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Bio 152 Final NotecardBulk Transport: oxygenate tissues far away from lungs, during digestion, during hormonesignalingCephalization: concentrating sensory organs and NS components at front of bodyNS 3 nerve cell types:1. Sensory neurons - activated by sensory input from the environment2. Interneurons - process info from sensory neurons + transmit to to different body region3. Motor neurons - produce suitable responses by stimulating musclesSignal Transmission1. Stimuli are received by the dendrites + cell body2. Synaptic stimuli are summed at the axon hillock, action potential is triggered if the sum ishigh enough3. Action potentials are conducted to the axon terminal → cause release ofneurotransmitters → these bind to receptors on the postsynaptic cell membrane → createa new signal in postsynaptic neuronOutside has higher conc. of Na+, Ca2+, Cl-Inside has higher conc. of K+Action Potential- When nerve cell is excited, membrane potential becomes less negative - inside of cellbecomes less negative than outside of the cell- Increase in membrane potential = depolarization- Resting potential: -70 mV- Threshold potential: -55 mV- Max potential: +40 mVA. Resting potential- Na+ outside, K+ inside → channels closedB. Stimulus / Threshold- Some Na+ channels open → NA+ comes in- If threshold is passed they all openC. Depolarization- Na+ channels open, Na+ comes in → cell becomes positive- Chain reaction of Na+ channels opening down the axonD. Repolarization- Na+ channels close, K+ channels open- K+ moves out → cell becomes negativeE. Refractory Period- K+ leaves as K+ channels slowly close- Cell is more negative than usualF. Return to resting potential- Both Na+ and K+ channels close- Na+ / K+ pump returns Na+ and K+ to the right placesSaltatory propagation increase speed of signal transmissionSynapses1. Synaptic transmission begins w/ action potential conduction to axon terminal2. Depolarization open Ca2+ channels3. Vesicles fuse w/ postsynaptic membrane → release neurotransmitters into synaptic cleft4. Neurotransmitters bind to receptors on postsynaptic cell that are ligand/gated ionchannels → change in membrane potential5. After inactivation, neurotransmitters are reabsorbed into presynaptic terminal + stored invesiclesGlial cells: surround neurons + provide them w/ nutrition + supportNeurotransmitter Release- Ca2+ bind to calmodulin → starts signal transduction pathway- Calmodulin activated PK2- PK2 phosphorylates synapsin → causes active proteins to release vesicles- Vesicles are docked adjacent to membrane where snare proteins await release- Vesicles are snared, fused, recycled to store neurotransmittersSummed EPSPs- No summation: multiple EPSPs widely spaced in time don’t set off a.p.- Temporal summation: EPSPs arrive quickly at a synapse + set off a.p.EPSPs and IPSPs- Spatial summation: EPSPs at 2 or more diff. synapses set off a.p.- Cancellation: EPSP + IPSP may cancel each other out → no a.p.PNS: sensory + motor nervesCNS: brain + spinal cordPNS- Somatic (voluntary) - sending + responding to external stimuli; conscious reactions- Autonomic (involuntary) - regulated internal bodily functions; unconscious reactions- Sympathetic + ParasympatheticParasympathetic = “rest and digest”Sympathetic = “fight or flight”Muscle Contraction- Acetylcholine binds to muscle membrane receptors → depolarization of muscle cell +contraction- Motor endplate = synapse between motor neuron + muscle fiberAfferent Neurons = transmits impulse from sensory receptors in skin to CNS (to CNS)Efferent Neurons = transmits impulse from CNS to muscles (away from CNS)Rapid Response in Reflex Circuit1. Strike patellar tendon w/ reflex hammer2. Stretch receptor in extensor muscle sends signal along sensory nerves3. Sensory neuron synapses w/ motor neuron in spinal cord4. Motor neuron sends excitatory signal to same extensor muscle → contracts5. Inhibitory interneuron inhibit contraction of opposing flexor muscleReciprocal inhibition: stretch receptors of knee extensors are activated, they also inhibit activeof opposing musclesChemoreceptors: respond to molecules that bind to specific protein receptors on cell membraneMechanoreceptors: respond to physical deformations of their membrane produced by touch- Deformation of receptor membrane opens Na+ channel → depolarizationPhotoreceptors: respond to light by closing Na+ channels → hyperpolarized- Inhibit firing rate of other neurons in eye rather than exciting themElectroreceptors: allow fish to detect weak electrical signalsThermoreceptors: respond to heat + coldNociceptors: pain receptorsA.P. Firing Rate- Nerve impulse need to:- Convey strength of signal- Carry info about weak signals- Convey location of signal course- Filter out unimportant background signalsAdaptation: sensory receptors reduce firing rate if stimulus continues for a whileLateral Inhibition- Enhances edge + border detection by reducing excitation of adjacent interneuronsG-protein- Extracellular + ligand specific- 3 subunits: alpha, beta, gamma- Receptor binds its ligand it changes shape, energizing G-protein- Signal transduction pathway is invoked → subunits interact w/ other proteinsSmell- A.p. produced when odorants bind to membrane receptors sent to olfactory interneurons- Odor molecules bind to receptors → G-protein release → signal transduction pathway- G-proteins phosphorylate adenyl cyclase → activates cAMP → opens Ca2+, Na+, Cl-channels → depolarization- A.p. travels down sensory neuron to glomerulus → sensory neuron synapses w/interneurons → relay info to brainTaste- Sweet, bitter, savor = G-protein coupled- Salty = Na+ depolarize + open Ca2+ channels- Sour = H+ channels depolarize + inhibit K+ channelsHair Cells- Stereocilia movement causes ion channels to open + depolarization- Neurotransmitters bind to receptors → alter firing rate- Statocysts w/ statolith = gravityVestibular System- Hair cells in semicircular canals sense angular motions - balanceOuter ear - transmits sounds into earsMiddle ear - amplifies waves that strike eardrumInner ear - hair cells convert fluid pressure waves into electrical impulse that is sent to brainThe Eye- Focus on close objects - ciliary muscles contract → lens rounds → increase light bending- Focus on far objects - ciliary muscles relax → lens flattens → reduce light bending- Opsin - convert light energy into electrical signals in receptor- Photoreceptors increase or decrease firing rate in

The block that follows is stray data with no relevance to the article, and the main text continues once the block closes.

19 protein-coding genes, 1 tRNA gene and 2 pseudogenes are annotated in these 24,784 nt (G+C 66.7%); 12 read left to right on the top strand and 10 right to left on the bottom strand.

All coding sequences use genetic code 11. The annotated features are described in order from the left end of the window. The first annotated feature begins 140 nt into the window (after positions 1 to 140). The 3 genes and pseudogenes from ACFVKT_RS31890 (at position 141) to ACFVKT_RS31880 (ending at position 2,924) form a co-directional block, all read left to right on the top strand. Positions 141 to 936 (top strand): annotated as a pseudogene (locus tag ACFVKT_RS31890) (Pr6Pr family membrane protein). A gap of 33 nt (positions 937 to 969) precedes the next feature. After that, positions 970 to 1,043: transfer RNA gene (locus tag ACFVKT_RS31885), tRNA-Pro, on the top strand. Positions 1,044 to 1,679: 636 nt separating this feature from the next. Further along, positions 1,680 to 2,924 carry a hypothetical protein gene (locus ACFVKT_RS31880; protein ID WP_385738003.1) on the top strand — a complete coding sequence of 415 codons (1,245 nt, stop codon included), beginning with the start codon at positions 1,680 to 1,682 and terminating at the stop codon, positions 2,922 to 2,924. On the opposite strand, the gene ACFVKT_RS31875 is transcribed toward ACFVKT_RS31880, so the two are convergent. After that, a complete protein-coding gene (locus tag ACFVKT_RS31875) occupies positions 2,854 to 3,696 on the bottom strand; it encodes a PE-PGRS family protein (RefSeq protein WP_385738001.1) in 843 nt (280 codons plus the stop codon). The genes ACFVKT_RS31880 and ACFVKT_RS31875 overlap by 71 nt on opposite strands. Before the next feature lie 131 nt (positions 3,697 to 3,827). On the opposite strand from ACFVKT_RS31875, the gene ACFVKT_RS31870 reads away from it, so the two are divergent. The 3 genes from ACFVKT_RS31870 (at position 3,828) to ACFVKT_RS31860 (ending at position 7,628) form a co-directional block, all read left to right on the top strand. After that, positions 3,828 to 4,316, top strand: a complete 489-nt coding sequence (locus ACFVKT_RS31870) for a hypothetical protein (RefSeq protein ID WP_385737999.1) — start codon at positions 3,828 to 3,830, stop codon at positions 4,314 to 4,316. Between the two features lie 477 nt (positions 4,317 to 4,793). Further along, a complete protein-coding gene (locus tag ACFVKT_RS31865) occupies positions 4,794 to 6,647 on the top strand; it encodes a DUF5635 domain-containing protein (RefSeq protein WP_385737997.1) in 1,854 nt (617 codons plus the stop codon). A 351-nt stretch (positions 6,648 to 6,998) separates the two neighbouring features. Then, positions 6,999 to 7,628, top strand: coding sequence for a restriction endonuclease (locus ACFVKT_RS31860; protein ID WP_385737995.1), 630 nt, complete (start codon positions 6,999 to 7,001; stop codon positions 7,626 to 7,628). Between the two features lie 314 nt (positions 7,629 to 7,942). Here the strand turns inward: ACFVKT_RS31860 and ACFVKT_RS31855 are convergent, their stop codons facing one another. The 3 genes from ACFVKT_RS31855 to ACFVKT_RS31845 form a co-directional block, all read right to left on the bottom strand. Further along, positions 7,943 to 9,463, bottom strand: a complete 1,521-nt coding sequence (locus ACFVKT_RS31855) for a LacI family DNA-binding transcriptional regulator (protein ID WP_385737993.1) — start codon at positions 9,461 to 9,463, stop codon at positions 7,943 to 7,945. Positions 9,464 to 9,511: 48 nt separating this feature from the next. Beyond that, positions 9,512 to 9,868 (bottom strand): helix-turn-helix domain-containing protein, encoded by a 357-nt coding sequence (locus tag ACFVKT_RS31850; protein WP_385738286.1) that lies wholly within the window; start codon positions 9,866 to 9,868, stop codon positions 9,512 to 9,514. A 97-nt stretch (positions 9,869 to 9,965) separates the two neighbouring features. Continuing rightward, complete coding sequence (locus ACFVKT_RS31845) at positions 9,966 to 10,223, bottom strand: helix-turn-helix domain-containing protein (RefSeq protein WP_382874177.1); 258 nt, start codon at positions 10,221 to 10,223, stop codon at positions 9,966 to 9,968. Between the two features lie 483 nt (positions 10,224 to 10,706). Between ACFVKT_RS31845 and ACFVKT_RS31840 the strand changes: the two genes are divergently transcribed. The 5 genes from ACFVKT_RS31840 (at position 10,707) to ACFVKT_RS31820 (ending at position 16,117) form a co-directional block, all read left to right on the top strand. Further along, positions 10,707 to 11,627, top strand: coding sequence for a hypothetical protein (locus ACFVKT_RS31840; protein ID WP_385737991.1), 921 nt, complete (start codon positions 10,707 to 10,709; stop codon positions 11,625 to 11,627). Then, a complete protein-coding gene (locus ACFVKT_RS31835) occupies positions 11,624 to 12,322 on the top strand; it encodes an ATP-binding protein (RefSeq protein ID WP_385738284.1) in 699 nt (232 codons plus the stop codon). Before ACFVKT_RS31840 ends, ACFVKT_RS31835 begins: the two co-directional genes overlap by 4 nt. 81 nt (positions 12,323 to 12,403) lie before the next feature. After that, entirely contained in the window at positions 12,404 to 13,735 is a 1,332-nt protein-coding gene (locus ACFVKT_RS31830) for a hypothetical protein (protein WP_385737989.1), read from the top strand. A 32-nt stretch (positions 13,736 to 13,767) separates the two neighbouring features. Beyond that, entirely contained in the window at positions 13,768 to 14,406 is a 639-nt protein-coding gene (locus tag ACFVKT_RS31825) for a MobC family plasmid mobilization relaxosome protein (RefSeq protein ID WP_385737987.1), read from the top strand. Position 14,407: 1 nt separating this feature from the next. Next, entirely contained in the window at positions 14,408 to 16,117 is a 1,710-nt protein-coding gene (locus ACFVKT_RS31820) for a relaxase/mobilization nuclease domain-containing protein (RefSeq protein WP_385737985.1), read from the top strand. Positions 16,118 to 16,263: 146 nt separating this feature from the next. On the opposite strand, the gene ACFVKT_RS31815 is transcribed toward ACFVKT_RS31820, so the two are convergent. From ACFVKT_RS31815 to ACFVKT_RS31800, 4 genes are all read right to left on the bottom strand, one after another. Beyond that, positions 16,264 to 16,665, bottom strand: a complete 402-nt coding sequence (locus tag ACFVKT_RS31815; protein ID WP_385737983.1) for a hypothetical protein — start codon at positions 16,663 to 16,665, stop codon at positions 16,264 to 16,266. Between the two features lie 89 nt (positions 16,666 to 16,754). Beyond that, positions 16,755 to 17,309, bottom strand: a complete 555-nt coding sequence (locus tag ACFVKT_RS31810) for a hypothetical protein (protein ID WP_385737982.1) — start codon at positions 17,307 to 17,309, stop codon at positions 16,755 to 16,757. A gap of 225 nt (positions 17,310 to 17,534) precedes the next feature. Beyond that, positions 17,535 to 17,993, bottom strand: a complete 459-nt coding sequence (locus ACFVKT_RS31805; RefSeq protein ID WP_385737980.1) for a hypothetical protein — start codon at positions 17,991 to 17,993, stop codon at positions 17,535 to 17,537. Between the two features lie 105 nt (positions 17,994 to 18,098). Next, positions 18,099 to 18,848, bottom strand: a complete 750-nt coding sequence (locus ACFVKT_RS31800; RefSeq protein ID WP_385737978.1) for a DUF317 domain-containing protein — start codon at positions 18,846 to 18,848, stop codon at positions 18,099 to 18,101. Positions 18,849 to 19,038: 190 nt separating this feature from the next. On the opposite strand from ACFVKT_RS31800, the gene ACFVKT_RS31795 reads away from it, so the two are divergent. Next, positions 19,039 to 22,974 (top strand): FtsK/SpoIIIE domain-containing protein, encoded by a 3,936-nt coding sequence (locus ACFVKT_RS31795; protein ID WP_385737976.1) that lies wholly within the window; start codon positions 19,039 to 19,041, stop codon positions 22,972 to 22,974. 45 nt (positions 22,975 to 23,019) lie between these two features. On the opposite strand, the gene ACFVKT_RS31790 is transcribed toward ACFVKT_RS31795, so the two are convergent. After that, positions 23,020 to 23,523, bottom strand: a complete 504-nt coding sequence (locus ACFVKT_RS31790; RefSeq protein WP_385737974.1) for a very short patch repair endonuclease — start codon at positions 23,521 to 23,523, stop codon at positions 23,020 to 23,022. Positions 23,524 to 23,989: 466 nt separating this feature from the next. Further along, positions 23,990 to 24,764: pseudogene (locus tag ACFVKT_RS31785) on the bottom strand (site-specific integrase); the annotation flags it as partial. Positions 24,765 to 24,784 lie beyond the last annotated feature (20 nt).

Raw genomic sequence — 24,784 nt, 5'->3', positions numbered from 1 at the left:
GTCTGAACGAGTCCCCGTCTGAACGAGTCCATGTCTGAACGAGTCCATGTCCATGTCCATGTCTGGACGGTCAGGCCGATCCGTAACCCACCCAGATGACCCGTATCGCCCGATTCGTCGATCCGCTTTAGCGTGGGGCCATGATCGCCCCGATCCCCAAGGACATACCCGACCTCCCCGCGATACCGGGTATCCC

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UW-Madison BIOLOGY 151 - Bio 151 Final Notecard